Karol Bagh | IAS GS Foundation Course | 29 May, 6 PM Call Us
This just in:

State PCS

Daily Updates

Important Facts For Prelims

Cluster Munition

  • 11 Jul 2023
  • 3 min read

Source: IE

Why in News?

United States (US) has made the decision to provide cluster munitions to Ukraine as part of a new military aid package worth up to USD 800 million.

  • This move has raised concerns about civilian casualties, with calls from the United Nations to avoid using such weapons.

What is a Cluster Munition?

  • About:
    • A cluster munition is a form of air-dropped or ground-launched explosive weapon that releases or ejects smaller submunitions, commonly known as bomblets, over a wide area.
    • They are designed to kill personnel and destroy vehicles, runways, power lines, or other targets.
    • Some cluster munitions can also disperse chemical or biological agents, land mines, or leaflets.
  • Challenges:
    • Cluster munitions can indiscriminately harm civilians and civilian objects, violating international humanitarian law.
      • They have a high failure rate, leaving behind unexploded ordnance that poses ongoing danger.
    • Additionally, they contaminate vast areas for extended periods, rendering them unfit for human use and burdening healthcare and economies in affected nations.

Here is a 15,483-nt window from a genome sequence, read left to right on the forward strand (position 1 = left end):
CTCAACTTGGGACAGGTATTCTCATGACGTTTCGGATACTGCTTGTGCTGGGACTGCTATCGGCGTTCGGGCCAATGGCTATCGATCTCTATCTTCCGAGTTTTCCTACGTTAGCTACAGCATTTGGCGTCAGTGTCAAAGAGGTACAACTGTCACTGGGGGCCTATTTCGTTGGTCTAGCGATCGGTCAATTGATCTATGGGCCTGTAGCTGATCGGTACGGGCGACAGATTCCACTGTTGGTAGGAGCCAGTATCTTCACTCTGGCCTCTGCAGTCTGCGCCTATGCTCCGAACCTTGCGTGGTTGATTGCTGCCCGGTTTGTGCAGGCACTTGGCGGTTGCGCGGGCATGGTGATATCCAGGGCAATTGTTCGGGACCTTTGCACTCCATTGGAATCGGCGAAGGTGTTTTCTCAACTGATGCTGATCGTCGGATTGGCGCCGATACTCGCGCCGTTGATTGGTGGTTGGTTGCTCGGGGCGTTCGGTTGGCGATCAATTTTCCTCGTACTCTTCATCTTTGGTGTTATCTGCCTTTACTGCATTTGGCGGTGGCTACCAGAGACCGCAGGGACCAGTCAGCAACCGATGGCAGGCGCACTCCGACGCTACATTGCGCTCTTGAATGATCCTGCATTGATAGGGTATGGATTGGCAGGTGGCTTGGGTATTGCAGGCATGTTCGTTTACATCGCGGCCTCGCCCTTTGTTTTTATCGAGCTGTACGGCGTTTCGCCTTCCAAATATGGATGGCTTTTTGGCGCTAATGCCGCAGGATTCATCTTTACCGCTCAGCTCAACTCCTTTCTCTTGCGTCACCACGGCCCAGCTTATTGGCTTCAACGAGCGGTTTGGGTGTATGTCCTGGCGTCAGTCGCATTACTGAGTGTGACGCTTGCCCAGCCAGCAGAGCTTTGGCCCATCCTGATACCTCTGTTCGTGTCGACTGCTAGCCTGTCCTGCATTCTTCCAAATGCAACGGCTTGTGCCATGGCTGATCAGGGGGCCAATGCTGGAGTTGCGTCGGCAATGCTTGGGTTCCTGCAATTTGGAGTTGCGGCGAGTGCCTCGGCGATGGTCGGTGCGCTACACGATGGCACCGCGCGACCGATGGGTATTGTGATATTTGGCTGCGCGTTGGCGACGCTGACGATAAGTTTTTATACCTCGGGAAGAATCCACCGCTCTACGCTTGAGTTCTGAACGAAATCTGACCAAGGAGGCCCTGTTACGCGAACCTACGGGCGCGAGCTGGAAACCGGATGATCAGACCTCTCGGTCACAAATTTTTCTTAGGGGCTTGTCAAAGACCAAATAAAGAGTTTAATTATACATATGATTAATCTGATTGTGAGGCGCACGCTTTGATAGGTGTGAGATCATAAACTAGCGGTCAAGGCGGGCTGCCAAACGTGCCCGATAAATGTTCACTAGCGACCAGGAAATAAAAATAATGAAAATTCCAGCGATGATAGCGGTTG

• Past Use:
    • During the Afghanistan War in 2001, the US considered cluster bombs significant.
      • US last used cluster bombs during the battle with Iraq in 2003
    • In the Syrian civil war, Russian-supplied Syrian government troops frequently deployed cluster munitions.
    • Israel utilized cluster bombs in civilian areas in south Lebanon, notably during the 2006 war with Hezbollah.
    • The Saudi-led coalition in Yemen faced criticism for employing cluster bombs in their conflict with the Houthi rebels.
  • Convention on Cluster Munitions:
    • Convention on Cluster Munitions outlaws the use, production, transfer, and stockpiling of these weapons due to their indiscriminate and long-lasting effects on civilian populations.
    • It was adopted in Dublin by 107 States on 30 May 2008 and signed in Oslo on 3 December2008.
      • The Convention became binding international law when it entered into force on 1 August 2010.
    • To date, a total of 123 States have joined the Convention: 111 States Parties and 12 Signatories.
      • The convention remains unsigned by several nations, including India, the United States, Russia, Ukraine, Pakistan and Israel.
SMS Alerts
Share Page